Teacher says/models: “The first time you pick up a book you may not recognize some of the words. I am going to read the first sentence in the book The Cat in the Hat. The s-u-n, sun, did n-o-t, not shin. The sun did not shin? That can't be right. Sh-iii-n, oh shine! I noticed I had to stop a few times while reading this sentence. Let me try it again. The su-n did no-t shiiinne. This time was much better. Let me try again. The sun did not shine. Much better! I remembered the words after decoding them a few times. Now, I am going to read it again, but this time I am going to try and read it with expression! (Read the sentence with expression). Raise your hand if you could understand the story better when I read correctly and used emotion to read. Yes, it does make it easier when it sounds like I am just talking doesn't it? I read the sentence over and over again which lead me to reading it faster, correctly, and with expression. Now I want you guys to try repeated readings to see if you can become a more fluent reader like I did.”


Teacher says: "Everybody open up your book Amelia Bedelia at your desk and read silently. Amelia Bedelia is a housekeeper for Mrs. Rogers. One day, Amelia Bedelia went inside of Mrs. Rogers house to do her chores, and she accidentally did everything wrong on the list she was supposed to do.  She cut up Mrs. Roger's towels, put dust on the furniture, took the light bulbs out of the lamps, and many more things. Then Mrs. Rogers comes home to find the big mess. What do you think she will say to Amelia Bedelia? Do you think she will be mad? We will have to read to find out more!


Teacher says: "I want you to read silently at your desk until our timer goes off. Try and read to page 15. If you finish reading to page 15, start over and read it again. Keep rereading until you hear the timer go off". (Set timer for 12-15 minutes).


Teacher says: "Now, I want you to get with a partner and you are going to read the book to your partner. (Pass out timers/stop watches to each student. Remind students how to work them. Also pass out the Fluency Checklists to each student). One of you is going to read the book to page 15 while the other partner uses the timer to time the reader. The partner with the stopwatch can follow along with the reader as well. Read the pages 3 times to your partner. Remember to record the times that you scored on the reading chart. Use the Fluency Checklist to see how well your partner did after they read to you three times. You will mark if they remembered more words, read faster, read smoother, and read with expression after each reading.”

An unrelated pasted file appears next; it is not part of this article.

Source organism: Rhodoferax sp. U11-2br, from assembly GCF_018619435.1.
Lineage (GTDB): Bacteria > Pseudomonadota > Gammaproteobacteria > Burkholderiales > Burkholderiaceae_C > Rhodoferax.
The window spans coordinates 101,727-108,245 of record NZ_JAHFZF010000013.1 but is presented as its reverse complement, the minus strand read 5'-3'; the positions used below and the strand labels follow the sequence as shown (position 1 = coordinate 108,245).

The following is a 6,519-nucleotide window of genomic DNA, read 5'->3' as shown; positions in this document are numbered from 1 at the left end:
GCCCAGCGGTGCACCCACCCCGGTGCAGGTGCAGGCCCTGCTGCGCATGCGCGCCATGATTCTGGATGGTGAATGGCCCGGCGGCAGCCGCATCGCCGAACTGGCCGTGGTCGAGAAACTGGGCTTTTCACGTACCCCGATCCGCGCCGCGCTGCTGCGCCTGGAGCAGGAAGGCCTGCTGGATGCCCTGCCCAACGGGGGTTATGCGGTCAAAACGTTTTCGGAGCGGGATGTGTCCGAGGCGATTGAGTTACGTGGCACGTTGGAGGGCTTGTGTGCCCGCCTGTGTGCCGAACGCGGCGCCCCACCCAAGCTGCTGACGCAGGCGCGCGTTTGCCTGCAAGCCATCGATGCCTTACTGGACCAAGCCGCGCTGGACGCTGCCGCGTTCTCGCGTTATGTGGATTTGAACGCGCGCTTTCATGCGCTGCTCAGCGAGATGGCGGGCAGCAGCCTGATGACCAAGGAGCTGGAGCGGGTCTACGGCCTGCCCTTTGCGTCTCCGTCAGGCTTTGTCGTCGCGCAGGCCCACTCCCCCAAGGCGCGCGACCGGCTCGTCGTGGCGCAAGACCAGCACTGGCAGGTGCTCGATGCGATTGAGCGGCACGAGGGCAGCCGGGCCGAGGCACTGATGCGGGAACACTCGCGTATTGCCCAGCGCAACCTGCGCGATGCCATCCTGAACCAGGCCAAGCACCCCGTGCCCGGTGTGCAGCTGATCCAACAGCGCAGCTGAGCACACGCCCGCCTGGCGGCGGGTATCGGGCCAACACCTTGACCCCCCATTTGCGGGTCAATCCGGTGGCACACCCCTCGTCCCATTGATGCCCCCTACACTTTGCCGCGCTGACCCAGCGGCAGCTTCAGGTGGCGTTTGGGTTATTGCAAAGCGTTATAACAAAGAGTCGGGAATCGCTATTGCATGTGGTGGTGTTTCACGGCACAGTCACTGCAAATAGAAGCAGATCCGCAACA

Teacher says: "While you are reading to your partner I will be calling you up to my desk one at a time for you to read about 10 pages to me. Try and do your best with the reading, and I will time your score to see how fluent you are. (Use the fluency formula to determine the words read per minute). This will show me how many words you can read per minute. Each week the teacher will chart the students' scores to see improvement.


Fluency Time Sheet:

Student’s Name: __________________________________   Date:


1st Timed Reading: ______________

2nd Timed Reading: _____________

3rd Timed Reading: _____________


Partner's Name: ______________________________


• Fluency Checklist (to pass out to students)

Fluency Checklist:


Name: ___________________________________                                 Date: ____________________


Title of Book: __________________________________


After 2nd Reading After 3rd Reading

_________                    _________                   Remembered more words

_________                    _________                   Read faster

_________                    _________                   Read smoother

_________                    _________                   Read with expression




The Reading Genie: Developing Reading Fluency


Dennis, Maegan, "Rocket into Fluency."


Book: Amelia Bedelia by: Peggy Parish